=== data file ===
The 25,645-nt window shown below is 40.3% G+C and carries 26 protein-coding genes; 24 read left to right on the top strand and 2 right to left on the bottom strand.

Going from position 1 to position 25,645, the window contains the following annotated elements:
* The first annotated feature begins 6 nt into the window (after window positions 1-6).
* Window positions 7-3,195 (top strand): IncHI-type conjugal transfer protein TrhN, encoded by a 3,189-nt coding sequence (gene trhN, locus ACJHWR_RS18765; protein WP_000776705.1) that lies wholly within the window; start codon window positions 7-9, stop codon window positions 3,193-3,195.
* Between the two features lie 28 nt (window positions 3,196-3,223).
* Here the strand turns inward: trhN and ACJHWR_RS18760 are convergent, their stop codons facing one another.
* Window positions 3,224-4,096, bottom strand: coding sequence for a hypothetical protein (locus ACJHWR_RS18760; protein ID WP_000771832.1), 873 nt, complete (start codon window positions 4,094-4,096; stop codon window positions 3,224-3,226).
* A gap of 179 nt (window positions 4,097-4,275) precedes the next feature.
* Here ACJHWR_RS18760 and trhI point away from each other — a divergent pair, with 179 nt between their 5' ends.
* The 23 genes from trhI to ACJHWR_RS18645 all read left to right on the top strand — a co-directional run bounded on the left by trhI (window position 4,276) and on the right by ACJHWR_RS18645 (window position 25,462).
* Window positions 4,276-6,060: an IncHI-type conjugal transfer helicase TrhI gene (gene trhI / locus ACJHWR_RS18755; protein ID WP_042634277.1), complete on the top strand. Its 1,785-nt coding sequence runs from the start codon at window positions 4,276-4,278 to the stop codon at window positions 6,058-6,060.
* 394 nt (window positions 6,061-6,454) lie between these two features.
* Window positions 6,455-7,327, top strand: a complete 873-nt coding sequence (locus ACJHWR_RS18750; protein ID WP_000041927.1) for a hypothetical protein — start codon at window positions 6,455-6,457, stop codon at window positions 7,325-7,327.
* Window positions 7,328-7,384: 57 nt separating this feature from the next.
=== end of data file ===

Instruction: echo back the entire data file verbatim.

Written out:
The 25,645-nt window shown below is 40.3% G+C and carries 26 protein-coding genes; 24 read left to right on the top strand and 2 right to left on the bottom strand.

Going from position 1 to position 25,645, the window contains the following annotated elements:
* The first annotated feature begins 6 nt into the window (after window positions 1-6).
* Window positions 7-3,195 (top strand): IncHI-type conjugal transfer protein TrhN, encoded by a 3,189-nt coding sequence (gene trhN, locus ACJHWR_RS18765; protein WP_000776705.1) that lies wholly within the window; start codon window positions 7-9, stop codon window positions 3,193-3,195.
* Between the two features lie 28 nt (window positions 3,196-3,223).
* Here the strand turns inward: trhN and ACJHWR_RS18760 are convergent, their stop codons facing one another.
* Window positions 3,224-4,096, bottom strand: coding sequence for a hypothetical protein (locus ACJHWR_RS18760; protein ID WP_000771832.1), 873 nt, complete (start codon window positions 4,094-4,096; stop codon window positions 3,224-3,226).
* A gap of 179 nt (window positions 4,097-4,275) precedes the next feature.
* Here ACJHWR_RS18760 and trhI point away from each other — a divergent pair, with 179 nt between their 5' ends.
* The 23 genes from trhI to ACJHWR_RS18645 all read left to right on the top strand — a co-directional run bounded on the left by trhI (window position 4,276) and on the right by ACJHWR_RS18645 (window position 25,462).
* Window positions 4,276-6,060: an IncHI-type conjugal transfer helicase TrhI gene (gene trhI / locus ACJHWR_RS18755; protein ID WP_042634277.1), complete on the top strand. Its 1,785-nt coding sequence runs from the start codon at window positions 4,276-4,278 to the stop codon at window positions 6,058-6,060.
* 394 nt (window positions 6,061-6,454) lie between these two features.
* Window positions 6,455-7,327, top strand: a complete 873-nt coding sequence (locus ACJHWR_RS18750; protein ID WP_000041927.1) for a hypothetical protein — start codon at window positions 6,455-6,457, stop codon at window positions 7,325-7,327.
* Window positions 7,328-7,384: 57 nt separating this feature from the next.